A quick and brief guide in bollard maintenance
Bollards can be the central tenet to protection of property. They prevent ram raiding, protect customers, and offers demarcation, protection and security for many a property. However, as with all things, when exposed to the elements, bollards run the risk of being corroded. As a business owner, you need to be aware of the state your bollards are in and take the steps necessary to keep them functional. There is plenty of maintenance that you can undertake without enlisting professional help. This post has been created to help you understand the needs of your bollards, catching any problems early.
Why might your bollards be damaged?
Bollards are exposed to humans and the environment, both of which may cause a problem. If monitored you can stop these problems in their tracks, sorting them out. Although bollards are specifically designed to withstand poor outdoor conditions, inevitably, the weather will eventually take effect. Humans can cause problems through driving, scrapes and bumps are common, especially with parking bollards. Equally, graffiti can be a problem for bollards and to add to the ugly appearance, it can cause erosion.
What damage to look for.
It can be hard to know what damage to look for when inspecting your bollards, we recommend looking out for the following:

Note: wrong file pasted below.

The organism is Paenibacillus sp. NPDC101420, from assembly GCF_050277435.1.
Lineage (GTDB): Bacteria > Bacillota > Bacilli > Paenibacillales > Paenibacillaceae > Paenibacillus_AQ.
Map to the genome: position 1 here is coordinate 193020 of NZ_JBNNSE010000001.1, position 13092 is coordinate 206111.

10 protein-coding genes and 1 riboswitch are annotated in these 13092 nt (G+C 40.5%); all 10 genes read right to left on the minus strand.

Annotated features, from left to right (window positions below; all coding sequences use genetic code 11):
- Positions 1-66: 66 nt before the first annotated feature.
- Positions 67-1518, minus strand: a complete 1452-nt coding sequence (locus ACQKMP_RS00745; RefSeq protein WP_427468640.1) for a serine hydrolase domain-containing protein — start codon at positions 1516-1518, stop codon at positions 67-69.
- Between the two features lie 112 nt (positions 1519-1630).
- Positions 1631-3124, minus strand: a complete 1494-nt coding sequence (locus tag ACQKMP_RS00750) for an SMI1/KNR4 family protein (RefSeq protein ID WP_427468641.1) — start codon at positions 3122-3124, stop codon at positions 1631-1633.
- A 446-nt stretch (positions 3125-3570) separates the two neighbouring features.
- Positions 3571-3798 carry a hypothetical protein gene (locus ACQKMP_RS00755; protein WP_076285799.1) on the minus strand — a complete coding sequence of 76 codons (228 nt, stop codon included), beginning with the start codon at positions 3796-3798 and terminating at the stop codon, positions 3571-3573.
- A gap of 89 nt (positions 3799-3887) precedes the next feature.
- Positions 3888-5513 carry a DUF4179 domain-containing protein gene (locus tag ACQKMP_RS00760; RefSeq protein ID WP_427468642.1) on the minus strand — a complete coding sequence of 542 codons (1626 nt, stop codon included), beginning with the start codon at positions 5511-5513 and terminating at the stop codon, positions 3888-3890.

- Loose part of the bollards
- Reduced movement in telescopic bollards
- Breakdown in surface finish
- Build-up in residue
- General wear and tear
- Any vehicular impact
Any dents, breaks, cracks, or a build-up of rust should be looked at quickly to reduce any need for paying for a professional to fix the bollards. These can almost destroy your bollards if not looked at.
How to maintain steel bollards?
When you have steel bollards installed they will probably be galvanised for extra protection. It is commonly accepted that galvanised paint can almost heal itself when scratched. If you notice a scratch, keep an eye on this to see whether it is permanent or not. If you happen to notice a chip that will not budge, there are plenty of ways to fix this such as investing in repair paint or paste.
When you clean the bollards, it is vital that you use non-abrasive cleaning products so not to chip away at the paint. You should test all of you cleaners on a small area of your bollard before using them to make sure that they do not erode your paint. Try to avoid solvent cleaning products as these can have a negative effect on your paint.
We recommend logging all inspections, cleaning, and maintenance of your bollards. If you do need to call in a professional, such as Unison, this will really help to sort the issue. Use a table like ours below.
|Issue||Date||Task Carried Out||Products Used|
|Paint Chip||18/05/20||Repainted|| |
Hammerite Metal Smooth Black Paint
We hope that we have given you a few more pointers on how to look after your bollards, saving you money and time in the long run. Please note that our methods work for both telescopic and static bollards. If you are looking to install new bollards contact us via email at email@example.com or phone us on 0121 544 8470.